DYSFUNCTIONAL PLANNING – A RESIGNING ISSUE ……
Today (16th March 2022) I resigned from the Planning Committee of Uttlesford District Council, an important role that I have enjoyed and found worthwhile, until now.
This has nothing to do with which political party controls the council and everything to do with utterly dysfunctional government policy that prioritises the economic benefit of house building above the real needs of communities and their particular housing and development requirements. It also demotes our countryside to be little more than a commodity.
As witnessed at this morning’s session of the Planning Committee, the elected members of the council are being bounced by Council officers into rubber stamping housing development because government says the council is not consenting enough house building.
It follows that we need appropriate land in order to provide the housing numbers Government requires. However most of the easily developable land in Uttlesford has been built on over the past decade. Decisions on where to build are becoming increasingly difficult to justify, especially when they are driven by profit. Hence the need to debate whether putting 124 houses adjacent to Great Chesterford is the right thing to do. But that debate was cut short and the committee coerced into voting to approve development under threat of government disapproval and an appeal by the developer with costs awarded against the council.
Put simply, elected members representing the people of Uttlesford are now under orders from government to err in favour of development, or else. Yet the council has won more appeals than it has lost.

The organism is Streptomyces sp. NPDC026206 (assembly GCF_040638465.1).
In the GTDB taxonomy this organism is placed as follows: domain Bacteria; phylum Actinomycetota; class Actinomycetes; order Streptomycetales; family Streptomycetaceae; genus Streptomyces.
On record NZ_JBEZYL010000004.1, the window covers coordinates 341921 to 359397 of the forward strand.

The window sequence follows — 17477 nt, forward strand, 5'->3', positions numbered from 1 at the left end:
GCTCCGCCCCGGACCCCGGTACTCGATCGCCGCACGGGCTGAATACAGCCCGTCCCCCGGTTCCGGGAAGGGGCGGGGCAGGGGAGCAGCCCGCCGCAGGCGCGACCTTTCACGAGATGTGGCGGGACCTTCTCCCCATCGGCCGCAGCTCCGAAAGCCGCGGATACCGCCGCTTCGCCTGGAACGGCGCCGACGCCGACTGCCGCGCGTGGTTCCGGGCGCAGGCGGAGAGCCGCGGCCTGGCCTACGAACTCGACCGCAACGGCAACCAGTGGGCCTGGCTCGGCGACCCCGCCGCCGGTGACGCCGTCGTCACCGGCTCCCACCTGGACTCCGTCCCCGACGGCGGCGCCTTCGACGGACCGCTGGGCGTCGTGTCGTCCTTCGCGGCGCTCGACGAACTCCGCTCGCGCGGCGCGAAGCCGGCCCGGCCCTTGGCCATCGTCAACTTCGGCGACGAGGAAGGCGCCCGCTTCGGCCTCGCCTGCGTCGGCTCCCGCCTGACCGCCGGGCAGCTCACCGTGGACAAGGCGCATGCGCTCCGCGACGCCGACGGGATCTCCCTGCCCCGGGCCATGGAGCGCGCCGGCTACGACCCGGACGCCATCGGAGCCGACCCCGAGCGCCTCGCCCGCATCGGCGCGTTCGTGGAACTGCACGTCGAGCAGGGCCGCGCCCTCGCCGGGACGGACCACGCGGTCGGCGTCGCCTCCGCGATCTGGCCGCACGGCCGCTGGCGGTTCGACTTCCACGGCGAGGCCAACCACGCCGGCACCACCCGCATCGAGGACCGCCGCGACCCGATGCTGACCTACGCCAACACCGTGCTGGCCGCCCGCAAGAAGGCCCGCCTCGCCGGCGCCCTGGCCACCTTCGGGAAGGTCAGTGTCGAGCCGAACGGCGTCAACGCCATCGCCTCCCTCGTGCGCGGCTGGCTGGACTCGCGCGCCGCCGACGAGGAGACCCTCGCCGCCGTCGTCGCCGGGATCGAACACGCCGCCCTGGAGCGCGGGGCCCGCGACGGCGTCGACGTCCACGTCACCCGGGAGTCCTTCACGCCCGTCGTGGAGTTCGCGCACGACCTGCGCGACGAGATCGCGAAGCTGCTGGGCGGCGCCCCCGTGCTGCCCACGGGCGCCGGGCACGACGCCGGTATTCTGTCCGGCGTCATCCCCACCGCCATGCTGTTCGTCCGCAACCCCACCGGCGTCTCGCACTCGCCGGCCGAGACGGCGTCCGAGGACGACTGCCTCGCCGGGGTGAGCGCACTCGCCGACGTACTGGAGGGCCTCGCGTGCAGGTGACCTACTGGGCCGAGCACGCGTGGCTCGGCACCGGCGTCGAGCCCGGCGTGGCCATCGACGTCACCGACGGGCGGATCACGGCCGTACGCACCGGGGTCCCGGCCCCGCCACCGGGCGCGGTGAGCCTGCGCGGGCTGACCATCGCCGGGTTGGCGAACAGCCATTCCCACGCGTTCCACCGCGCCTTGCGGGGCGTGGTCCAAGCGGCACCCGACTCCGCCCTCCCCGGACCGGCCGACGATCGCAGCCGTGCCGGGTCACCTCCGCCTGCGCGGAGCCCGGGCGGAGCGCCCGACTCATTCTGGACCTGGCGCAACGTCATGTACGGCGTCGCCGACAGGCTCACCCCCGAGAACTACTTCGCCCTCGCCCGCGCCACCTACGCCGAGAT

Appeals provide an opportunity for proposals that will cause long term damage, such as that at Great Chesterford, to be forensically examined. That examination is independent of local politics and removed from the emotion that often surrounds housing development. As your elected representatives, the Planning Committee should be able to judge whether that process of examination will be worthwhile and whether the risk of costs being awarded against the council is justified.
Of course, all of this ignores one simple fact. Once housing is built there is no going back. The land those houses sit on, its nature, its productive value, is lost forever. And the neighbouring communities have to suffer the adverse consequences. Nationally we already have 1.2million more houses than we have households, while the population continues to fall and demographics change. Draw your own conclusion as to the real priority in the government’s approach to housing.
I remain a district councillor representing the Littlebury, Chesterford and Wenden Lofts ward and am all the more determined to speak out about inappropriate development and its impact on our rural setting.
Cllr Richard Pavitt
p.s. and the significance of the picture? Things die when they are not cared for …. and that goes for our landscape and countryside as well as our democratic representation.